I was really afraid to tell my psychologist about the pills I got rid of. I was afraid because I thought he'd be mad that I had concealed having them, essentially blatantly lied about it more than once, and because I had not been truthful in saying I so many times he didn't need to press hospitalization because I would not/had long ago decided not to harm myself while the entire time I was maintaining a hoard of harmful meds. I was also afraid because now he knows that I have done this, and he'll know to watch for me to do it again. I truly think something has changed in the last months that means I'll not need to have that kind of thing anymore, but nothing can change that will make it so that I'm likely to avoid being suicidal at some point in the future. One of the things I was amazed by in this article was the statistic that 25-50% of untreated bipolar patients attempt suicide and 11% succeed. I knew that the death rate was 10-15%, and I knew the attempt rate was high, but I had no idea it was THAT high. The rate does go down with treatment, but incomplete results leave one still in a risk category.
My psychologist and I have had a few "arguments" regarding this topic before. He strongly enforces the "I cannot trust you because you are high risk and a generalized statement does not mean anything during this specific episode" thing. The expectation that I be very upfront about these thoughts is also very clear. I've never had a therapist as forceful about this as he is, and while I hate it and will never, ever tell him this, I feel safer this way. I prefer to think I'm stronger than those impulses. But practically I'd much rather have no possible way to make a 30 second wrong decision that either lands me in the hospital (hospitalophobia continues) or ends any possibility that things will improve.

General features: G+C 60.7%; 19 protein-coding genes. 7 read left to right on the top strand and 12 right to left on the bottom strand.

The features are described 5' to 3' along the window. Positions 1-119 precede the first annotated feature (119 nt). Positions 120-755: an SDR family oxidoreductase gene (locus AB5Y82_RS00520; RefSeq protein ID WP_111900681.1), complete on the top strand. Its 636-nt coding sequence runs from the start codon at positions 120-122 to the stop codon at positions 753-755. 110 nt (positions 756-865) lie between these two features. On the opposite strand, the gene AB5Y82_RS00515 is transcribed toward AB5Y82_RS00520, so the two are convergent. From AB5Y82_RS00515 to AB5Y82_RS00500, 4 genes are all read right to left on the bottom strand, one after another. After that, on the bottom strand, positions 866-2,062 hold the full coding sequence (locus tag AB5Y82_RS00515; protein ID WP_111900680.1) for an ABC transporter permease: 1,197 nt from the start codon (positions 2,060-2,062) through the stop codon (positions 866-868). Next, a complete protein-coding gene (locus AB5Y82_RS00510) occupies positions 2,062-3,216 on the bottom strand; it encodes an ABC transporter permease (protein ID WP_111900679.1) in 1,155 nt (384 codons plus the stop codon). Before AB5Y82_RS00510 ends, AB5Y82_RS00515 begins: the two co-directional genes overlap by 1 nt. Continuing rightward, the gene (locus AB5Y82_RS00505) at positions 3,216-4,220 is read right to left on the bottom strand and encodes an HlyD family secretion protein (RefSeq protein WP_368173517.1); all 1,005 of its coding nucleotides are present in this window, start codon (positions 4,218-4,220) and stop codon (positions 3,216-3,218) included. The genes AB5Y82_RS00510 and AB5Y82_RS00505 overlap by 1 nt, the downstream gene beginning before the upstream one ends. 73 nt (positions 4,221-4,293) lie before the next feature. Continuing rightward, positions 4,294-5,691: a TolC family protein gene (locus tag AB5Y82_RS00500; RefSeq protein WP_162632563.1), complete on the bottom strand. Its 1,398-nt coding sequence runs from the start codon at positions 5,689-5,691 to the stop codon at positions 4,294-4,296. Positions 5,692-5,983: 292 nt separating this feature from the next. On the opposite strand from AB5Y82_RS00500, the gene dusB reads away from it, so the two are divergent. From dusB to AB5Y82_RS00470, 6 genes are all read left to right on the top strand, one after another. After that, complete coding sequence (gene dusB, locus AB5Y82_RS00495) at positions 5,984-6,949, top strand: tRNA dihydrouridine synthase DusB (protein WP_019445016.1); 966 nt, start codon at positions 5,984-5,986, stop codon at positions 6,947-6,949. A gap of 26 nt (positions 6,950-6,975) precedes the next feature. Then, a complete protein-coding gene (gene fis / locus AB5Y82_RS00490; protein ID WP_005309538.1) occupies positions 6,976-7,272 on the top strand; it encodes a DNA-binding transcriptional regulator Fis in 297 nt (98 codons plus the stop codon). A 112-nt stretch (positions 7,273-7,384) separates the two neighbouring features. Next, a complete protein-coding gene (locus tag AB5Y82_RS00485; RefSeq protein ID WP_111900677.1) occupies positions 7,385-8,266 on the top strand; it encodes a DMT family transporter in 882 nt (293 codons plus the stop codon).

I really thought he'd be upset and make me explain why I had lied for years to everyone about having pills, the intention, the thought I might ever want to use them, etc. I was scared to admit that flushing them made me cry. Instead it was very positive. He did not yell at all. He did not even scold or in any way leave it so that I did anything but a good thing by getting rid of what was dangerous and telling him.
For a secret that I didn't really even think much about having (I sometimes didn't really remember my supply, much less what was in it, and I had no clue how much of one of the meds I had), I am ridiculously glad I do not have it anymore. I guess it's like when I decided to start loudly telling people "I'm bipolar. Like it or not, I am".
Which is a lot of what the last year has been like. I told people before, although not as freely, but in the last months I very painfully accepted that I AM bipolar.
Back in graduate school I would spend time when I needed to remember why I was going through that ugliness I would write "Just Me, MS, OTR/L". My title now that I am fully qualified. I had all these ideas about who that person would be and I was just waiting to get started being her. Instead I graduated, got a job, started studying for my boards, and became very, very ill.
I kept trying to be "Just Me, MS, OTR/L", the idealized version. That person just doesn't exist. And trying to be her was not good. Realizing this has not been fun. I think between February and April I must have stated to various people, in various offices, in tears every single time, that "If things don't change I am about done with the work I do. I can't keep doing this". The psychologist, I believe, was getting a tad frustrated hearing it. But what I really was doing was making myself change what I was trying to do. I'm done pretending and now I am Just Me.
Best of all the psychologist told me that yesterday was the best he has ever since me, in over a year of often twice weekly treatments.